FIG. 3 illustrates the framework of the interior of the scooter with the front and rear shells removed, showing first frame rail 54 and second frame rail 56 which can telescopically receive, respectively, therein a first frame rail extension 60 and second frame rail extension 58 in a fashion such that first and second frame rail extensions 60 and 58 can be maneuvered inward and outward to collapse or extend the frame rail extensions within the frame rails. Seen in this view is seat shaft 20 which is supported on a seat shaft hinge 52 which allows the seat and seat shaft to be folded forward into its storage mode when desired. First and second rear wheels 34 and 36 are mounted, respectively, on first rear wheel suspension member 64 and second rear wheel suspension member 66. A motor can be placed near one or both rear wheels such as motor 88 seen near first rear wheel 34 and motor 89 seen near second rear wheel 36. The motors can drive the wheels by drive belts. Also shown in FIG. 3 is angle 82 of movement of seat shaft 20 as well as crossbar 62 for additional strength which can support thereon or nearby a battery disposed in battery storage area 86. Battery technology is well known and is not illustrated but is understood to be placed within the body of the structure of this invention and to be interconnected by wires, not shown but also well known, to drive motor 88 near first rear wheel 34. Also seen in FIG. 3 is steering column 16 which is rotatably mounted on steering shaft 68, on the first and second ends of which are rotatably mounted first front wheel 28 and second front wheel 30. Tie rod 42 connects first spindle 46 to second spindle 44 to effect the steering movement of the front wheels, as described further below. Steering column 16 can be rotated on steering shaft hinge 32 completely around steering shaft arc 80, such as seen in FIGS. 2 and 3, so that it comes to rest on the bottom of the collapsed structure, as best seen in FIG. 4. Lastly, when placing the scooter of this invention into its storage mode, seat shaft 20 and seat 22 are rotated downward to a collapsed position where seat shaft 20 fits within seat shaft receipt slot 26 and seat 22 fits within seat receipt area 90 defined in the front of the main housing, as seen in FIG. 1.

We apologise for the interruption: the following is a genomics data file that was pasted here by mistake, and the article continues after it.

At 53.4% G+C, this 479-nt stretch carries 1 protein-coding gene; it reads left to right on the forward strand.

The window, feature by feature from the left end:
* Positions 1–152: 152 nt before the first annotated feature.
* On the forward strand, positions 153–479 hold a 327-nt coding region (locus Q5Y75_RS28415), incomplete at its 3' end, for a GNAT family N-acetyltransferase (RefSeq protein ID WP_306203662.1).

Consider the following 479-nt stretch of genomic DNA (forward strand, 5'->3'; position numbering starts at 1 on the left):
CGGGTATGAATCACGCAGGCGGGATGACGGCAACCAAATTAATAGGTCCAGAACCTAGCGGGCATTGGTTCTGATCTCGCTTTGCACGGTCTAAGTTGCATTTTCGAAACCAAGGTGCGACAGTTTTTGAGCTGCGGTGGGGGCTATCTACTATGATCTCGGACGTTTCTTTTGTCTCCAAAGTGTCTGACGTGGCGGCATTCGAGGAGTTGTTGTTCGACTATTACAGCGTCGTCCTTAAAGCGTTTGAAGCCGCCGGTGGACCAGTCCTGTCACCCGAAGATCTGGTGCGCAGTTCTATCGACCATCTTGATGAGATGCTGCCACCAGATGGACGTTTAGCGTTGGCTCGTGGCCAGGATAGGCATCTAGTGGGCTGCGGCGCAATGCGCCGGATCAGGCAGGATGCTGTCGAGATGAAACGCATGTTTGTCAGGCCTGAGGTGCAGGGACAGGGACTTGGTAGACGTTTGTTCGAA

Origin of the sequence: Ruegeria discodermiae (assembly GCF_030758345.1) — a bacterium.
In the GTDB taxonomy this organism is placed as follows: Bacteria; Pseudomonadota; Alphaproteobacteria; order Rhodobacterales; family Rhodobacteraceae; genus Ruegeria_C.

FIG. 5 illustrates a rear perspective view of the front of the steering assembly wherein tie rod 42 connects the spindles on the wheels to cause their steering movement. Tie rod 42 is connected through a link shaft 70 to a link member 48 above the shaft, the movement of link shaft 70 being controlled within link plate slot 74 formed within steering column receptor plate 72 such that as steering column 16 is rotated, link engagement member 50 is held within link member 48 and when rotated by steering column 16, can move link shaft 70 back and forth within link plate slot 74 such that it can steer first and second front wheels 28 and 30 from side to side when steering column 16 is in its upright position. When it is desired to fold steering column 16 downward to a storage position, it is rotated on steering shaft hinge 32, as seen in FIGS. 1 and 3, which rotation pulls link engagement member 50 out of its mating receipt slot within link member 48, thereby allowing steering column 16 to be rotated downward to its storage position under the unit, as seen in FIG. 4.

Although the present invention has been described with reference to particular embodiments, it will be apparent to those skilled in the art that variations and modifications can be substituted therefor without departing from the principles and spirit of the invention.

Patent Citations
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Referenced by
Citing PatentFiling datePublication dateApplicantTitle
US7077229 *Feb 10, 2004Jul 18, 2006Shuei-Yuan LeeFolding and portable electric scooter
US7159681 *Feb 7, 2005Jan 9, 2007Sauve Dennis NPersonal transporter
US7278507 *Apr 23, 2004Oct 9, 2007Bruce WalworthCollapsible personal transportation vehicle
US7703567 *Jun 12, 2007Apr 27, 2010Freerider Corp.Mechanism for reducing and folding a person carrying vehicle and a method for operating same
US7832746Dec 17, 2008Nov 16, 2010Peterson C DeanScooter for seated manual propulsion
US7874388 *Apr 5, 2004Jan 25, 2011Letrix Power Hangzhou Pty Ltd.Electric vehicle
US7997597 *Jan 12, 2009Aug 16, 2011John Timothy MehlSitting orthopedic mobility scooter
US8627910Feb 23, 2012Jan 14, 2014Tyler L. CarqueCollapsible small-scale electric transportation system
US9016702 *Jan 17, 2014Apr 28, 2015Laing Ban International Inc.Scooter foldable seat structure
US9033089 *Jun 9, 2014May 19, 2015Ford Global Technologies, LlcFolding vehicle
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US20090179399 *Jan 12, 2009Jul 16, 2009John Timothy MehlSitting Orthopedic Mobility Scooter
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Classifications
U.S. Classification180/208, 180/65.1, 280/639
International ClassificationB62D1/18, B60N2/24, B62D31/00, B60N2/30
Cooperative ClassificationB60N2/305, B62D31/006, B60N2/24, B62D1/18
European ClassificationB62D31/00B2, B60N2/24, B62D1/18, B60N2/30C2C4
Legal Events
DateCodeEventDescription
Aug 18, 2008REMIMaintenance fee reminder mailed
Feb 8, 2009LAPSLapse for failure to pay maintenance fees
Mar 31, 2009FPExpired due to failure to pay maintenance fee
Effective date: 20090208